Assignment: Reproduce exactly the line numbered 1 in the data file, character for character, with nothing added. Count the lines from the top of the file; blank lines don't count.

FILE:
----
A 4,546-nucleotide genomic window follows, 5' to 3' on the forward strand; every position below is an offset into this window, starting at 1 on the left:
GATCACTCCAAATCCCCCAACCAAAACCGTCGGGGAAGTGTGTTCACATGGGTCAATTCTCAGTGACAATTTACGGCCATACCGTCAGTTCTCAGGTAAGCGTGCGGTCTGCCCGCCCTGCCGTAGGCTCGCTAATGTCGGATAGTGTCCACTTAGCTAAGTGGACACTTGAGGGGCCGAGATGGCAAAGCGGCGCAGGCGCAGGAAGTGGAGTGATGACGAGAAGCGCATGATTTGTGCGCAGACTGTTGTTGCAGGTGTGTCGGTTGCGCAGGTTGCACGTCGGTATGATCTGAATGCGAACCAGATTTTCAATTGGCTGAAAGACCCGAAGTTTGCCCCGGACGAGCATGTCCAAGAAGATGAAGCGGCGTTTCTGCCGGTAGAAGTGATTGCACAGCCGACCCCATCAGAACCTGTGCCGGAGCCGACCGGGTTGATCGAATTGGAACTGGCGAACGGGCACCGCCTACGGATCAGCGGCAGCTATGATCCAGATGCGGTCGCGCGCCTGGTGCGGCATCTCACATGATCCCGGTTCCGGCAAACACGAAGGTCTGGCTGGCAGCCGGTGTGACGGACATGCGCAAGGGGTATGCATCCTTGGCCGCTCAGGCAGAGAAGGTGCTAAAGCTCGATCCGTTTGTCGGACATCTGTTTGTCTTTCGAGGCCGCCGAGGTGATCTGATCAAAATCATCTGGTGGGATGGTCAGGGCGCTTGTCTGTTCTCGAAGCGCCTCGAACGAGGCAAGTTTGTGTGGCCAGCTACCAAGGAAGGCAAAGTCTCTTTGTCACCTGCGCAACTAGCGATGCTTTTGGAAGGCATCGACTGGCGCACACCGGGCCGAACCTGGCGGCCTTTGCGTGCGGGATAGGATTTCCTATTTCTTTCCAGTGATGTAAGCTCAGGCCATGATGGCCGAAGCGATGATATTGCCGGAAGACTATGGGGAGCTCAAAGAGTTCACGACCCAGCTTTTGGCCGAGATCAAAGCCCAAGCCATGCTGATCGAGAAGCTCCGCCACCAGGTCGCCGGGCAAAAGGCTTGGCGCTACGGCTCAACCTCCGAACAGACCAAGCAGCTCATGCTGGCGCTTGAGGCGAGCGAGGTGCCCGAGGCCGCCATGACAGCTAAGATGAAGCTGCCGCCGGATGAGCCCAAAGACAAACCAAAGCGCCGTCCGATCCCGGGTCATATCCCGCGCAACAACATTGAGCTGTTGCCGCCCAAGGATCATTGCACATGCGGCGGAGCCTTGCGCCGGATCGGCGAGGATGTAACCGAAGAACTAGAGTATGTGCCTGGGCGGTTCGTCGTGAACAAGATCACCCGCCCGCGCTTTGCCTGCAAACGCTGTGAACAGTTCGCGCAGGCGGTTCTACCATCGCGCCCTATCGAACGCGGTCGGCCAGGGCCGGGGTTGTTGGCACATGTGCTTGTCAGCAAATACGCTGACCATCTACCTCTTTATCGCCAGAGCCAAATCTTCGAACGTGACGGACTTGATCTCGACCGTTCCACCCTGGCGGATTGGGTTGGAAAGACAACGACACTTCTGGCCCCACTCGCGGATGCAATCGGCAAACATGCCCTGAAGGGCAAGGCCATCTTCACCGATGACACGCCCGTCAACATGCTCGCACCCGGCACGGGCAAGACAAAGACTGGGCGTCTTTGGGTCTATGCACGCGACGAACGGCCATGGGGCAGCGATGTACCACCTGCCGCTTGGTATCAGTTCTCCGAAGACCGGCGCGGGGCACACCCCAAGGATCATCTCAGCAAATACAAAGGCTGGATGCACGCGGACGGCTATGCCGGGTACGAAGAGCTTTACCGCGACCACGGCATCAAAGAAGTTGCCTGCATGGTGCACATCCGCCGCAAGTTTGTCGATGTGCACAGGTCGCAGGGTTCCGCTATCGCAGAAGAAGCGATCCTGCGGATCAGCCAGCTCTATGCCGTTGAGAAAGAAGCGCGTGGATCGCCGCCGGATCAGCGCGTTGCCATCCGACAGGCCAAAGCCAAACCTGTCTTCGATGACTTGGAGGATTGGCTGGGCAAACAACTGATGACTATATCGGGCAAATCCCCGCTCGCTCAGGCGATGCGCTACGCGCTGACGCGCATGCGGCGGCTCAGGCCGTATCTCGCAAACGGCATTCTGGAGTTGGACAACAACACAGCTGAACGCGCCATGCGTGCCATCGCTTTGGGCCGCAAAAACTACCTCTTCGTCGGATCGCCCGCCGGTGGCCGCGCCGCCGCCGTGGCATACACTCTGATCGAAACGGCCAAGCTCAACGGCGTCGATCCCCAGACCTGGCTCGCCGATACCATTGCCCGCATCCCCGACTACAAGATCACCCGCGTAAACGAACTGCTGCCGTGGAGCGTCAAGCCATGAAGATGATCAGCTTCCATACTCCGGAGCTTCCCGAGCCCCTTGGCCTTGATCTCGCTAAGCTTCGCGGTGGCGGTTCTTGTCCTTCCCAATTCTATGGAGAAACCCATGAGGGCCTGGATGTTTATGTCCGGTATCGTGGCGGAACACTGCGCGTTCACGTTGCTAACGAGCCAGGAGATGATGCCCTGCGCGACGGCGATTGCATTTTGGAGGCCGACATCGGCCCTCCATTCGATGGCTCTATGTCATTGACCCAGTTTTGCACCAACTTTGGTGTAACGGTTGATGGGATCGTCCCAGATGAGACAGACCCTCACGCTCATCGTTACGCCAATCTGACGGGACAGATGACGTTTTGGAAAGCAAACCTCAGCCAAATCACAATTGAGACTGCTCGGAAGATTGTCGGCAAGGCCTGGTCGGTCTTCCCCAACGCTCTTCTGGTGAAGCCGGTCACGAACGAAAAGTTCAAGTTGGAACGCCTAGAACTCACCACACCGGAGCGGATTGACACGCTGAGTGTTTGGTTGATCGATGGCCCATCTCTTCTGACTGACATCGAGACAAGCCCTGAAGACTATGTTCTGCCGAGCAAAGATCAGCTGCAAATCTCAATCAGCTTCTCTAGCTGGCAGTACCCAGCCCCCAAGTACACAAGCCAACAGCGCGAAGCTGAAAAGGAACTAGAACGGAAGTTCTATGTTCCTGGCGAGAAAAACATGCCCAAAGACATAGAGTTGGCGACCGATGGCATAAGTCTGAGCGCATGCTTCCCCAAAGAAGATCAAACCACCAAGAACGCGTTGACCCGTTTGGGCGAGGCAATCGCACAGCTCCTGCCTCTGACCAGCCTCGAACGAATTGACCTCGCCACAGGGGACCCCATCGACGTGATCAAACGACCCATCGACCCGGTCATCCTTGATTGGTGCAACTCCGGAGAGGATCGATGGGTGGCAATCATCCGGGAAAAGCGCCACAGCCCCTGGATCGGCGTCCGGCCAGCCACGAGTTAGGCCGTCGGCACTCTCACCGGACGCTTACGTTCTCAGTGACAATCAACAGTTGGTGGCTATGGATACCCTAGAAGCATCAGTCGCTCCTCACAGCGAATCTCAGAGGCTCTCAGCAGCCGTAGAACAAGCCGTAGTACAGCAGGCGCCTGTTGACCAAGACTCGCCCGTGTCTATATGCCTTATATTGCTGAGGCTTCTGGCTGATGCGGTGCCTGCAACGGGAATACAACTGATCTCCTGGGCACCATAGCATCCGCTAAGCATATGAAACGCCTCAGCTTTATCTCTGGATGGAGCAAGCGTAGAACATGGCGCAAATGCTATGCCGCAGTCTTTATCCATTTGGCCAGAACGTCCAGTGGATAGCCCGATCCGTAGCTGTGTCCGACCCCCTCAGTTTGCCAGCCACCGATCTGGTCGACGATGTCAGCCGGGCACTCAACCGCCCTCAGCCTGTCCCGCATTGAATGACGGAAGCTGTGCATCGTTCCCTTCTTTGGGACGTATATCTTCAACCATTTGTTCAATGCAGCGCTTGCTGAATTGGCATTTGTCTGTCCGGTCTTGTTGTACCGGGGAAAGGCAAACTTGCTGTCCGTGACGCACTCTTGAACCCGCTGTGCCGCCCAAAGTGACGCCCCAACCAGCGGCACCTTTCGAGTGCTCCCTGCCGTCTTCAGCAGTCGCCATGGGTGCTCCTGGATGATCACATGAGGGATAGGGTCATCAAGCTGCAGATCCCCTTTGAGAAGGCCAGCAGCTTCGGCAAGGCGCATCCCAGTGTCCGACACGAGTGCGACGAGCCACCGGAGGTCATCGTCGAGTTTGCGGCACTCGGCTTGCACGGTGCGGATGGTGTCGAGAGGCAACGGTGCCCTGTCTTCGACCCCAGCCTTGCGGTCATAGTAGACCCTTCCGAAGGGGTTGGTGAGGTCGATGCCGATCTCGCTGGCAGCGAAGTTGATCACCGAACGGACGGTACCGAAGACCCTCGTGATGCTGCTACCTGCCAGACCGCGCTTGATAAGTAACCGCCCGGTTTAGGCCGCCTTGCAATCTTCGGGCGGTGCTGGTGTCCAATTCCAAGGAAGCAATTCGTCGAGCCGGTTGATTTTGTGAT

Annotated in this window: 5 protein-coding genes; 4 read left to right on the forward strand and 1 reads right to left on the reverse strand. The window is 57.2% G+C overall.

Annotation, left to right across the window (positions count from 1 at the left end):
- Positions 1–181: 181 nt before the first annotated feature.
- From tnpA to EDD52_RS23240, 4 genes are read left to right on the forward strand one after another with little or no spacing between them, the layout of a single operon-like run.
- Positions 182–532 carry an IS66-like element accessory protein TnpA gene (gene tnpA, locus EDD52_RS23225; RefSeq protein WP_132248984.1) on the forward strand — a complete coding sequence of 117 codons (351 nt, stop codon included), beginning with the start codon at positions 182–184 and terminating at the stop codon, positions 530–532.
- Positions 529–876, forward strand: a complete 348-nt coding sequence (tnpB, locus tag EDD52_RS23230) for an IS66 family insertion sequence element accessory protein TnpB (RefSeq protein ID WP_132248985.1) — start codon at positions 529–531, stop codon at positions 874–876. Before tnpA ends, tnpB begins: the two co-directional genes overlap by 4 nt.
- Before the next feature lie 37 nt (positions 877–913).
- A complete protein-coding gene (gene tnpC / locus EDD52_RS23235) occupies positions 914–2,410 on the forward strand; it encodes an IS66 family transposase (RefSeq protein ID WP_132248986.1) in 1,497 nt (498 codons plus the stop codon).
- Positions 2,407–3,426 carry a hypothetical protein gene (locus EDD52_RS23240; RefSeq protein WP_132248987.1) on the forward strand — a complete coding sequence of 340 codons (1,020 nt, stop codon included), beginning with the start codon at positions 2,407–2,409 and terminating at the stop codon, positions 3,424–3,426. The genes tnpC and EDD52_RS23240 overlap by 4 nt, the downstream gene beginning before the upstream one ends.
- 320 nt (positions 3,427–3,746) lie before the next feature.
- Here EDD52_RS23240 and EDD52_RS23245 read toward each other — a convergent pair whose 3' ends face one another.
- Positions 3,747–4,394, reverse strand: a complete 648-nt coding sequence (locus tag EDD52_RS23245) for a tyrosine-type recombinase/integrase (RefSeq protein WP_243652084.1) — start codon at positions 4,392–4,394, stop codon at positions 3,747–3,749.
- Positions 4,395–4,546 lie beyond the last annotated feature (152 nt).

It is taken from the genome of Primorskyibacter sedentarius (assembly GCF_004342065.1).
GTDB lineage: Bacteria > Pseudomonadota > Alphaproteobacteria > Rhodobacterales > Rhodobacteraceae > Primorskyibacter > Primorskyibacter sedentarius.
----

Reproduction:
A 4,546-nucleotide genomic window follows, 5' to 3' on the forward strand; every position below is an offset into this window, starting at 1 on the left: